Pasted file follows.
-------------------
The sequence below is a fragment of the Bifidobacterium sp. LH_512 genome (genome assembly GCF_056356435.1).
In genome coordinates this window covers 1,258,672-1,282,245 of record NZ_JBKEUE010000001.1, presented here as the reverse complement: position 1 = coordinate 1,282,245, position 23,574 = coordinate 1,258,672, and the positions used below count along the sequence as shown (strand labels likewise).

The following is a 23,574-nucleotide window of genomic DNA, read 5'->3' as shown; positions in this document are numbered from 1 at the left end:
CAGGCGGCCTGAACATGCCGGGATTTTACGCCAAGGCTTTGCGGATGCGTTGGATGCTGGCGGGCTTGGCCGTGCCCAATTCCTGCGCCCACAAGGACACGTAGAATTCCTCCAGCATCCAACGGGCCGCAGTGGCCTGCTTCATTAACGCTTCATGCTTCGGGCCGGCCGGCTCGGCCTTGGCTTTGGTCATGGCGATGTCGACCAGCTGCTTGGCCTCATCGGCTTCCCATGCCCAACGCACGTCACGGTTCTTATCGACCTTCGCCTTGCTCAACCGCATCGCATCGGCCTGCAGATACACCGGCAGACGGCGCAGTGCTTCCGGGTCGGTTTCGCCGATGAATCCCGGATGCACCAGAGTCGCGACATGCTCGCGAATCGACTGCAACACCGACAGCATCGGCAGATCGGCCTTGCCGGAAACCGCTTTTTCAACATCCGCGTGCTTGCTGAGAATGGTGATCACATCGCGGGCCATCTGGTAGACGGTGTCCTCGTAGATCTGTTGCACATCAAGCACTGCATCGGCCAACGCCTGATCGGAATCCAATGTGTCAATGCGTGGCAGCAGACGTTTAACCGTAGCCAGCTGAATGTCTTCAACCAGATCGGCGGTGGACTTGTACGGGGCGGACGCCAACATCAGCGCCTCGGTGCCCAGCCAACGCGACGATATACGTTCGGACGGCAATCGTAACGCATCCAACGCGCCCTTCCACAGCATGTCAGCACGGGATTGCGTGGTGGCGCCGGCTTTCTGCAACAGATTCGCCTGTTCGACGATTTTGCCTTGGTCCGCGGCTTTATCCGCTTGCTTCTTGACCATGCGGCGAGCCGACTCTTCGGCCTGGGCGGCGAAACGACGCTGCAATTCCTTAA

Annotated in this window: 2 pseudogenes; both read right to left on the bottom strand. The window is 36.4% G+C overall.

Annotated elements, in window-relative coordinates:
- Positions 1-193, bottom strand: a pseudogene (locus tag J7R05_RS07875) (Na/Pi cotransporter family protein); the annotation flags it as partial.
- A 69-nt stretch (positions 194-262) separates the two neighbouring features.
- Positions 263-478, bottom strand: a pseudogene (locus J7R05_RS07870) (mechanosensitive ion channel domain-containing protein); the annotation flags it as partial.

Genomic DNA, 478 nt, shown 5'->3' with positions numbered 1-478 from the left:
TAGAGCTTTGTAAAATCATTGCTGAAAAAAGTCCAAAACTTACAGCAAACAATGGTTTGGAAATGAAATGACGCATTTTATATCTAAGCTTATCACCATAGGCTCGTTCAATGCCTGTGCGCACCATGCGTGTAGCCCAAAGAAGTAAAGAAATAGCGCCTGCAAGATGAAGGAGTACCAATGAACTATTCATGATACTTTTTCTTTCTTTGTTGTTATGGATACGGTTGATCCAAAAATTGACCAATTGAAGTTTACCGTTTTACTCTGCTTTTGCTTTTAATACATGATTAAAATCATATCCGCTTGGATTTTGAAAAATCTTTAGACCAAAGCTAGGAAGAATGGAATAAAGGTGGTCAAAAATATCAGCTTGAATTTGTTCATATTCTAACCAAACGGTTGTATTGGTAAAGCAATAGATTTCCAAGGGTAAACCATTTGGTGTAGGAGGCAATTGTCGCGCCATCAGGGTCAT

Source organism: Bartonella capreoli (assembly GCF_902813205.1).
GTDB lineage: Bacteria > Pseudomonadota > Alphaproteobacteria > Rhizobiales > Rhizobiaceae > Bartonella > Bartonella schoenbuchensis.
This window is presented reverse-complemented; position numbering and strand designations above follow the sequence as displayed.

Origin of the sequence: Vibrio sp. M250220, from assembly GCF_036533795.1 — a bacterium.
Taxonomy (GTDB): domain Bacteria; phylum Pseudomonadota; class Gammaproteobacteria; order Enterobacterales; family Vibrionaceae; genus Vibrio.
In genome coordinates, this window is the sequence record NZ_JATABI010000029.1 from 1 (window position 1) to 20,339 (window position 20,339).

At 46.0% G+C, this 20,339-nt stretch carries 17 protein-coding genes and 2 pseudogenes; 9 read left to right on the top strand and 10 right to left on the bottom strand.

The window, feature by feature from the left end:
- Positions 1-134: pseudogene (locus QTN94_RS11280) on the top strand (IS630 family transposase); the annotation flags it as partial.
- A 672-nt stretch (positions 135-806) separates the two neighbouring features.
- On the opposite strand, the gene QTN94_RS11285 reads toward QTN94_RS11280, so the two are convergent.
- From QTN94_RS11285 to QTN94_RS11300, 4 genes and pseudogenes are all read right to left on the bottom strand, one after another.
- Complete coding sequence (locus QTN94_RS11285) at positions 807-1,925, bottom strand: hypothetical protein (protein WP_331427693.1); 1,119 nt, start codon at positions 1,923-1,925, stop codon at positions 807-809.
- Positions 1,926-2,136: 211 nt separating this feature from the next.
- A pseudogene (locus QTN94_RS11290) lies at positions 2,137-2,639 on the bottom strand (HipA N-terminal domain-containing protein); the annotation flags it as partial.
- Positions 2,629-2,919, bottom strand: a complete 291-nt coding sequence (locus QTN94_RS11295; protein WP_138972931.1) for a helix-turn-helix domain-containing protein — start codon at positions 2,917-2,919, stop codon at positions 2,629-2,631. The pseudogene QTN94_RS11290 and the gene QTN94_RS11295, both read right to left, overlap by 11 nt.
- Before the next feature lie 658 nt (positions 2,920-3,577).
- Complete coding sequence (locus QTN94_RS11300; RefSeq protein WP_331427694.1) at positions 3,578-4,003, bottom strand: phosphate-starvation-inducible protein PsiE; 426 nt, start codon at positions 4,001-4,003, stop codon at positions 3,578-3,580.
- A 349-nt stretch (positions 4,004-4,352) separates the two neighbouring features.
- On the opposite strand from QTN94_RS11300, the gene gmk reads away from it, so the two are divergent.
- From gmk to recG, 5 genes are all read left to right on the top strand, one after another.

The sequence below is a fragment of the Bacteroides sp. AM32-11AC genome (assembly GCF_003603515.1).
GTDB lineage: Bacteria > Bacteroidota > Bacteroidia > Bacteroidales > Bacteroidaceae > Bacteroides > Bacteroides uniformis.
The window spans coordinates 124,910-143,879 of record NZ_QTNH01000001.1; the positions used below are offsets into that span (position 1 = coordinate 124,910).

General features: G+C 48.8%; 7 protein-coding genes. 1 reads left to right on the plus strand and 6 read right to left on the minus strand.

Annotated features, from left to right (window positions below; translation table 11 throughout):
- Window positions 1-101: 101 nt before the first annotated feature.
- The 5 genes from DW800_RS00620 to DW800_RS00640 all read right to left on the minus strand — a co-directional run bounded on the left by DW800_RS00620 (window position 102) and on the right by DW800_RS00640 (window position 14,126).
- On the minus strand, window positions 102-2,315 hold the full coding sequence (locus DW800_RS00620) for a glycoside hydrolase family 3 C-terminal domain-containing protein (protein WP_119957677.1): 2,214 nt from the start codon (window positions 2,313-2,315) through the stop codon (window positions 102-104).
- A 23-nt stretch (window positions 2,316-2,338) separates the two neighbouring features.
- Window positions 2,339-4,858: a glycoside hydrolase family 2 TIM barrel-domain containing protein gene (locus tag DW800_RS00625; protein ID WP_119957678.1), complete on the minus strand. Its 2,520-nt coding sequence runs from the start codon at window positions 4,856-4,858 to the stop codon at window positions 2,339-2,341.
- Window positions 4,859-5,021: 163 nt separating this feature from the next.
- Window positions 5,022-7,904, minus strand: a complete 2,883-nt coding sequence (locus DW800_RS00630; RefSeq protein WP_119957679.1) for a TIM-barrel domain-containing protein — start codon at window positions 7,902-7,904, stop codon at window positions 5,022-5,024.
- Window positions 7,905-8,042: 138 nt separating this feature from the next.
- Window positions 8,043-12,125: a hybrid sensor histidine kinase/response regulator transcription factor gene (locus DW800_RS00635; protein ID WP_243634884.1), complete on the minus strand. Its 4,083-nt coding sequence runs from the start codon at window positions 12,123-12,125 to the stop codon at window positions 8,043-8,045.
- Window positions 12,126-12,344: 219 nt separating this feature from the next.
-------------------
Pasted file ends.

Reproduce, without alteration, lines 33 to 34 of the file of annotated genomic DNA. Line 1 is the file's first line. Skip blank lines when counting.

The sequence below is a fragment of the Bacteroides sp. AM32-11AC genome (assembly GCF_003603515.1).
GTDB lineage: Bacteria > Bacteroidota > Bacteroidia > Bacteroidales > Bacteroidaceae > Bacteroides > Bacteroides uniformis.